We installed a new set of points and a condenser, set the gap to the factory spec of .015 and checked the timing. Now, on these front distributor engines you do not set the timing on the engine but rather set it using a set of straight edges by using the tang that interfaces with the engine while the thing is sitting on the bench. We completed that process and went to install it back on the engine. That little screw is what’s used to adjust the timing. We did not have to make any tweaks as it showed us the right 1/4″ spacing of the tang with relation to one of the mounting holes. The points are supposed to start to open after that 1/4″ of movement past the hole and it’s exactly what was happening here, so no timing adjustments were needed. Later side distributor timing changes are made by rotating the distributor as it “normal” on most engines. We also checked for continuity with the points opening and closing with a meter (not shown here).
The distributor on these engines can legitimately only go back in one way. Engineers back then were smart in the fact that the simple flat interface at the rear of the distributor has a short and a long side. If you try to go backwards the thing won’t sit flush with the block and you’ll break the ear off when you try to run the bolts down. The refreshed distributor went right in, the old rotor went on, the old cap was re-attached, and then the new coil was set on top and attached with the bail that looks like a handle here. Power was attached to the coil.
As you can see, with a little gas in the carb and a quick jump start this baby fired right up. My son was running the camera here and the look on his face was priceless. It was officially the first engine he had ever “fixed” and it made him light up and I can tell you for 100% sure that the dude is absolutely obsessed with this thing now. But we were not done. With a tractor that was now running, there was fun to be had…but first a few more small fixes.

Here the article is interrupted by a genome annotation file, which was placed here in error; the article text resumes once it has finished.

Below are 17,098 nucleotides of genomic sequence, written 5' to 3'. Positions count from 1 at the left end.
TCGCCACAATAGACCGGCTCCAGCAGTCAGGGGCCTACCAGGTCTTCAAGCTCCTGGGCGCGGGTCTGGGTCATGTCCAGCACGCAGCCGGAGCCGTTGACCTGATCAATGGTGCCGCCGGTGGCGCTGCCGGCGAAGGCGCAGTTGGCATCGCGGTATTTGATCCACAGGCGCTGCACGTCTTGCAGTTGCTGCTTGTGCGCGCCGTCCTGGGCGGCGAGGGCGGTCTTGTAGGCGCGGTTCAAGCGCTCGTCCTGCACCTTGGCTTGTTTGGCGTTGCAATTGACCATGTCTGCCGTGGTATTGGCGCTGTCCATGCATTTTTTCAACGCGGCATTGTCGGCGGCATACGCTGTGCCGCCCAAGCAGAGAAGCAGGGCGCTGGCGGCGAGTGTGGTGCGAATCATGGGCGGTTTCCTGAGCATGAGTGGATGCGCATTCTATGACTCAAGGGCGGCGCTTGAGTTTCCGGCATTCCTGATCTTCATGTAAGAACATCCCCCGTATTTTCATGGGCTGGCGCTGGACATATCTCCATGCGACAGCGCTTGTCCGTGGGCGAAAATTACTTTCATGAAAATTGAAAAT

The factory battery and starter cables were pretty much garbage and the little engine was hating life when we would spin it over after charging the battery. We made a quick replacement of the cables and then it was time to throw the radiator back on it and see if the thing would actually drive under its own power.
Boom! Yes it’s a runner and a driver! Yes, Tom got a good lesson in letting the clutch out easy, and yes, this is was a really fun moment. We still have a TON of stuff to do even before the engine swap. We’re putting factory exhaust back on it, we need to get the 3-point hitch working, the thing has no brakes (the axle seals have soaked the shoes), and it’s a properly leaky little thing. We’re going to make more upgrades, make more fixes, and make more fun memories in the coming days and weeks.
What fun is there in having a tractor if you don’t get to work it a little?! This tree came down in the blizzard that left the snow before Christmas. We sawed it up but the stump was still there. Initially he was convinced that our little 20hp tractor would be no match for it, but he got a good lesson in gearing here. The little machine in low gear pulled it right out after a couple of tugs.
We’ll be back with another update soon! Brakes, small stuff and more is on the way. Heck we have not even touched the flathead V8 swap engine yet. We’ll get to that in due time, the small stuff and “functionality fixes” will continue soon!